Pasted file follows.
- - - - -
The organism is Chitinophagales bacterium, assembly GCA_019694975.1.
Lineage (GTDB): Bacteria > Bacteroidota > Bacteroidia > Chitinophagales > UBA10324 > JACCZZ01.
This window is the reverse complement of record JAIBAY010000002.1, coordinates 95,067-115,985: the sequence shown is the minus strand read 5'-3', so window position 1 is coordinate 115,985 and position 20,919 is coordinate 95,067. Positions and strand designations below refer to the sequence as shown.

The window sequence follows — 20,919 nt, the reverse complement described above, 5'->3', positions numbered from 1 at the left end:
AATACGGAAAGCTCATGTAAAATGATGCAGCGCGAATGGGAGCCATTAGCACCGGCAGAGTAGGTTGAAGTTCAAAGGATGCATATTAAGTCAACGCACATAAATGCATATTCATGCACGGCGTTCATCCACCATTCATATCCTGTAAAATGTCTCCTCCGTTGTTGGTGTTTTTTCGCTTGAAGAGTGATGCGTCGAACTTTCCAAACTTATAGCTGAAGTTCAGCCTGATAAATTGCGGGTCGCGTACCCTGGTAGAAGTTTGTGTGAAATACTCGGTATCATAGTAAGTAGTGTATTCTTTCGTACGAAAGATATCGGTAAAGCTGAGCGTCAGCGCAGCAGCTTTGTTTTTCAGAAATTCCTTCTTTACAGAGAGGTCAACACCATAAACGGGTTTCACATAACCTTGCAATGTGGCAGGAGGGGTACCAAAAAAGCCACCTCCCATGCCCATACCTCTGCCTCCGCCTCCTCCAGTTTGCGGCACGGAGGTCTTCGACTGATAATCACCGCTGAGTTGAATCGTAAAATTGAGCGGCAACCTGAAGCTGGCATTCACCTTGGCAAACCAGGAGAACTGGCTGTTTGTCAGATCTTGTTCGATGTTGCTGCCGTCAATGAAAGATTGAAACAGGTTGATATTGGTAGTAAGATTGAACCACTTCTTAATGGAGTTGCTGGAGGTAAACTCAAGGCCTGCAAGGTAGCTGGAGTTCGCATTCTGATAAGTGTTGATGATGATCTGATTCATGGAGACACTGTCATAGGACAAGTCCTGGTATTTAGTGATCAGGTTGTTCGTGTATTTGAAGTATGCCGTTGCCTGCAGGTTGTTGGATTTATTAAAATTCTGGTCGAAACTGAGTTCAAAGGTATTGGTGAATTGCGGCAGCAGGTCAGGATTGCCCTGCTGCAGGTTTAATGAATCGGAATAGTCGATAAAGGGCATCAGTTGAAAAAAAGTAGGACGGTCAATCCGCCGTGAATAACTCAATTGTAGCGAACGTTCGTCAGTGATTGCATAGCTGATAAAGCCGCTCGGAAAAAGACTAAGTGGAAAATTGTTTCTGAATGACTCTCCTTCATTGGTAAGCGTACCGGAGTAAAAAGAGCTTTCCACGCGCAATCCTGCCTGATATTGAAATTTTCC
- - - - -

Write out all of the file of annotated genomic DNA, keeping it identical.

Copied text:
The organism is Chitinophagales bacterium, assembly GCA_019694975.1.
Lineage (GTDB): Bacteria > Bacteroidota > Bacteroidia > Chitinophagales > UBA10324 > JACCZZ01.
This window is the reverse complement of record JAIBAY010000002.1, coordinates 95,067-115,985: the sequence shown is the minus strand read 5'-3', so window position 1 is coordinate 115,985 and position 20,919 is coordinate 95,067. Positions and strand designations below refer to the sequence as shown.

The window sequence follows — 20,919 nt, the reverse complement described above, 5'->3', positions numbered from 1 at the left end:
AATACGGAAAGCTCATGTAAAATGATGCAGCGCGAATGGGAGCCATTAGCACCGGCAGAGTAGGTTGAAGTTCAAAGGATGCATATTAAGTCAACGCACATAAATGCATATTCATGCACGGCGTTCATCCACCATTCATATCCTGTAAAATGTCTCCTCCGTTGTTGGTGTTTTTTCGCTTGAAGAGTGATGCGTCGAACTTTCCAAACTTATAGCTGAAGTTCAGCCTGATAAATTGCGGGTCGCGTACCCTGGTAGAAGTTTGTGTGAAATACTCGGTATCATAGTAAGTAGTGTATTCTTTCGTACGAAAGATATCGGTAAAGCTGAGCGTCAGCGCAGCAGCTTTGTTTTTCAGAAATTCCTTCTTTACAGAGAGGTCAACACCATAAACGGGTTTCACATAACCTTGCAATGTGGCAGGAGGGGTACCAAAAAAGCCACCTCCCATGCCCATACCTCTGCCTCCGCCTCCTCCAGTTTGCGGCACGGAGGTCTTCGACTGATAATCACCGCTGAGTTGAATCGTAAAATTGAGCGGCAACCTGAAGCTGGCATTCACCTTGGCAAACCAGGAGAACTGGCTGTTTGTCAGATCTTGTTCGATGTTGCTGCCGTCAATGAAAGATTGAAACAGGTTGATATTGGTAGTAAGATTGAACCACTTCTTAATGGAGTTGCTGGAGGTAAACTCAAGGCCTGCAAGGTAGCTGGAGTTCGCATTCTGATAAGTGTTGATGATGATCTGATTCATGGAGACACTGTCATAGGACAAGTCCTGGTATTTAGTGATCAGGTTGTTCGTGTATTTGAAGTATGCCGTTGCCTGCAGGTTGTTGGATTTATTAAAATTCTGGTCGAAACTGAGTTCAAAGGTATTGGTGAATTGCGGCAGCAGGTCAGGATTGCCCTGCTGCAGGTTTAATGAATCGGAATAGTCGATAAAGGGCATCAGTTGAAAAAAAGTAGGACGGTCAATCCGCCGTGAATAACTCAATTGTAGCGAACGTTCGTCAGTGATTGCATAGCTGATAAAGCCGCTCGGAAAAAGACTAAGTGGAAAATTGTTTCTGAATGACTCTCCTTCATTGGTAAGCGTACCGGAGTAAAAAGAGCTTTCCACGCGCAATCCTGCCTGATATTGAAATTTTCC